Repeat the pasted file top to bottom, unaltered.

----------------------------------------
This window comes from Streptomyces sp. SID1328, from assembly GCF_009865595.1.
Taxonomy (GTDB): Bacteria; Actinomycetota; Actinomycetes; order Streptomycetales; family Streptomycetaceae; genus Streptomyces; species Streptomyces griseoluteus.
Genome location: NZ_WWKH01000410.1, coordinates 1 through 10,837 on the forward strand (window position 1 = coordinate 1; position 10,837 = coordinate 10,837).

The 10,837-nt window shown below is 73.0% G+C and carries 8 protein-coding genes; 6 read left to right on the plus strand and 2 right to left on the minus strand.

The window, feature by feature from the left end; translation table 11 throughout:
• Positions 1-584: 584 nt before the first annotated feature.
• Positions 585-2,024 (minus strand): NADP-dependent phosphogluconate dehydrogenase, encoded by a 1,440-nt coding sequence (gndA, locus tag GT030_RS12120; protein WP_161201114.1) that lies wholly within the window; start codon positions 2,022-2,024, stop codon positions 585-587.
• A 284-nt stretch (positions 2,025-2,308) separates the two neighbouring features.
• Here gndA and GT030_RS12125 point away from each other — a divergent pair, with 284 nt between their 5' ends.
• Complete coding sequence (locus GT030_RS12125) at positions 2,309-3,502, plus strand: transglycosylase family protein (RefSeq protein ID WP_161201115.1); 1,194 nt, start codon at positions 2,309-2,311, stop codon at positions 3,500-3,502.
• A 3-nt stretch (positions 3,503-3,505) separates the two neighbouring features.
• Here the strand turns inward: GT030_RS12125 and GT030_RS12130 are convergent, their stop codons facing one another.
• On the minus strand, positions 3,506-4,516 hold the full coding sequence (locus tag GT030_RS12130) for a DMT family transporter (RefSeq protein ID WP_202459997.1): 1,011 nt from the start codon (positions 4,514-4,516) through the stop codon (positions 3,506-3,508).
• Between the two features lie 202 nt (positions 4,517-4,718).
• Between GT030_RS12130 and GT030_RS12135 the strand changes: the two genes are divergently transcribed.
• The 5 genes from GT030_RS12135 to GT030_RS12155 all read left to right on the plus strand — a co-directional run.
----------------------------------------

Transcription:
This window comes from Streptomyces sp. SID1328, from assembly GCF_009865595.1.
Taxonomy (GTDB): Bacteria; Actinomycetota; Actinomycetes; order Streptomycetales; family Streptomycetaceae; genus Streptomyces; species Streptomyces griseoluteus.
Genome location: NZ_WWKH01000410.1, coordinates 1 through 10,837 on the forward strand (window position 1 = coordinate 1; position 10,837 = coordinate 10,837).

The 10,837-nt window shown below is 73.0% G+C and carries 8 protein-coding genes; 6 read left to right on the plus strand and 2 right to left on the minus strand.

The window, feature by feature from the left end; translation table 11 throughout:
• Positions 1-584: 584 nt before the first annotated feature.
• Positions 585-2,024 (minus strand): NADP-dependent phosphogluconate dehydrogenase, encoded by a 1,440-nt coding sequence (gndA, locus tag GT030_RS12120; protein WP_161201114.1) that lies wholly within the window; start codon positions 2,022-2,024, stop codon positions 585-587.
• A 284-nt stretch (positions 2,025-2,308) separates the two neighbouring features.
• Here gndA and GT030_RS12125 point away from each other — a divergent pair, with 284 nt between their 5' ends.
• Complete coding sequence (locus GT030_RS12125) at positions 2,309-3,502, plus strand: transglycosylase family protein (RefSeq protein ID WP_161201115.1); 1,194 nt, start codon at positions 2,309-2,311, stop codon at positions 3,500-3,502.
• A 3-nt stretch (positions 3,503-3,505) separates the two neighbouring features.
• Here the strand turns inward: GT030_RS12125 and GT030_RS12130 are convergent, their stop codons facing one another.
• On the minus strand, positions 3,506-4,516 hold the full coding sequence (locus tag GT030_RS12130) for a DMT family transporter (RefSeq protein ID WP_202459997.1): 1,011 nt from the start codon (positions 4,514-4,516) through the stop codon (positions 3,506-3,508).
• Between the two features lie 202 nt (positions 4,517-4,718).
• Between GT030_RS12130 and GT030_RS12135 the strand changes: the two genes are divergently transcribed.
• The 5 genes from GT030_RS12135 to GT030_RS12155 all read left to right on the plus strand — a co-directional run.